A shipboard romance between an Indian seaman and a young Vietnamese refugee illustrates just how winding a refugee's path can be on the road to settlement and security.
The bride, Tran Thi Hanh Dung, is still languishing - alone - in a Singapore refugee camp three months after her shipboard marriage to second engineer Wilson Torcato aboard the cargo vessel in which she escaped from her native Ho Chi Minh City, formerly Saigon.
Like many other Indochina refugees, she has met a slow-moving bureacratic machinery as well as a growing reluctance to absorb a seemingly never-ending flow of Indochinese refugees.
For months Torcato has sought to cut through the red tape that keeps his bride in a Singapore refugee camp, even though she is now recognized by UN refugee authorities as his wife.
Other refugees face increasingly difficult obstacles. Singapore has never accepted any refugees for permanent stay. Thailand has clamped down on the influx of Indochina refugees. Neighboring Malaysia said recently it would ''review'' its policy on Vietnamese refugees if third countries reduce their intake. This is a clear reference to the much more stringent conditions imposed this year by the United States on its acceptance of refugees for resettlement.
The frustrated romance of Wilson Torcato and Tran Thi Hanh Dung began on Jan. 22 this year when Dung secretly boarded a Hong Kong-owned cargo boat, the Singapore II, moored off Ho Chi Minh City.
When the vessel reached Singapore on Jan. 27, Dung was not allowed to disembark. Singapore refuses to accept any Indochinese refugee without a guarantee of resettlement elsewhere. Because the vessel was Hong Kong-owned, the head of the UN High Commission for Refugees (UNHCR) in Singapore, Shashi Taroor, asked Britain to supply such a guarantee. While the British were deciding, the vessel sailed for the Sri Lanka with Dung still on board.
Ultimately, Britain refused the guarantee. Then Dung and Torcato were married on board ship - a marriage considered entirely valid by the UNHCR.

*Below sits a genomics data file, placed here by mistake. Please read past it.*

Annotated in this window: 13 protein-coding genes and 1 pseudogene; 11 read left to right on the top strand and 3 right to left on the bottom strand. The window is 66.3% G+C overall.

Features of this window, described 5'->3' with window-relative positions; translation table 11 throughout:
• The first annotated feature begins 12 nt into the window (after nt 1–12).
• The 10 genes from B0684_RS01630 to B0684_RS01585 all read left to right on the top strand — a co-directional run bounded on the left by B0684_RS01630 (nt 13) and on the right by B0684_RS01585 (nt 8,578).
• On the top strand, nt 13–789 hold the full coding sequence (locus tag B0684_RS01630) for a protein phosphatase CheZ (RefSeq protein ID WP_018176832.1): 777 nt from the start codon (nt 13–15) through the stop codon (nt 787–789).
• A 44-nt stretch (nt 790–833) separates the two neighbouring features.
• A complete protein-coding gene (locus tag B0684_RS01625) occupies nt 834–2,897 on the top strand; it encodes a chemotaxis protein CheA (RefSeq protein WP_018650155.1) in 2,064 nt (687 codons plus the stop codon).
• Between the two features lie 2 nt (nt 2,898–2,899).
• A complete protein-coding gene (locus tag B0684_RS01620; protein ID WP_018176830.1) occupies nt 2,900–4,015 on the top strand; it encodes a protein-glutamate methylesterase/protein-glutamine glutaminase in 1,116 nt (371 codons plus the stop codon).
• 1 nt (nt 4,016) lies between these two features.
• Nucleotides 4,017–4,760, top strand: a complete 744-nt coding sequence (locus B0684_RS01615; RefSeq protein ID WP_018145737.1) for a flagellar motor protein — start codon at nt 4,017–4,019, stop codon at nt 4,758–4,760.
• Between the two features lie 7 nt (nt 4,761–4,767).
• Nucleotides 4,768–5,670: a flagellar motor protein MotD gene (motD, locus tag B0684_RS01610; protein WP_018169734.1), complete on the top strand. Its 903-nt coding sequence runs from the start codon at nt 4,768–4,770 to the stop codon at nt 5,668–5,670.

Dung was still without travel documents when she and Torcato returned to Singapore on Feb. 20. Then Shashi Taroor used a fall-back procedure known by its acronym DISERO (disembarkation and resettlement offers).
Some Western countries pledge a certain number of supplementary resettlement places over and above their normal quotas. These go into a common pool. The idea is to prevent vessels, registered in countries that are unlikely or unable to accept refugees, from ignoring distress on the high seas.
Taroor asked the French to offer Dung a letter of guarantee under the DISERO program, although it was assumed by everyone that she would eventually go to India, not France.
But India says it cannot begin to process Dung's application for permanent residence until Torcato presents himself in person with copies of the marriage certificate and his passport. The French are naturally reluctant to take for permanent resettlement the wife of a foreign national. Meanwhile the vessel, carrying the increasingly concerned bridegroom, has been traveling almost everywhere in Southeast Asia except Singapore.
Torcato has not seen his wife since his ship set sail again in February, but he has written to her expressing hope that he could come to Singapore and pick her up. But this looked more and more improbable as the Singapore II failed to meet yet another commitment to come to Singapore.
In addition, the Indian high commission explained it would take at least three months from when the first application was made before the paperwork could be sorted out.
New friends at the camp have urged Dung to try for resettlement in Australia or Canada. But she says she is determined to wait for Torcato, wherever she has to go next.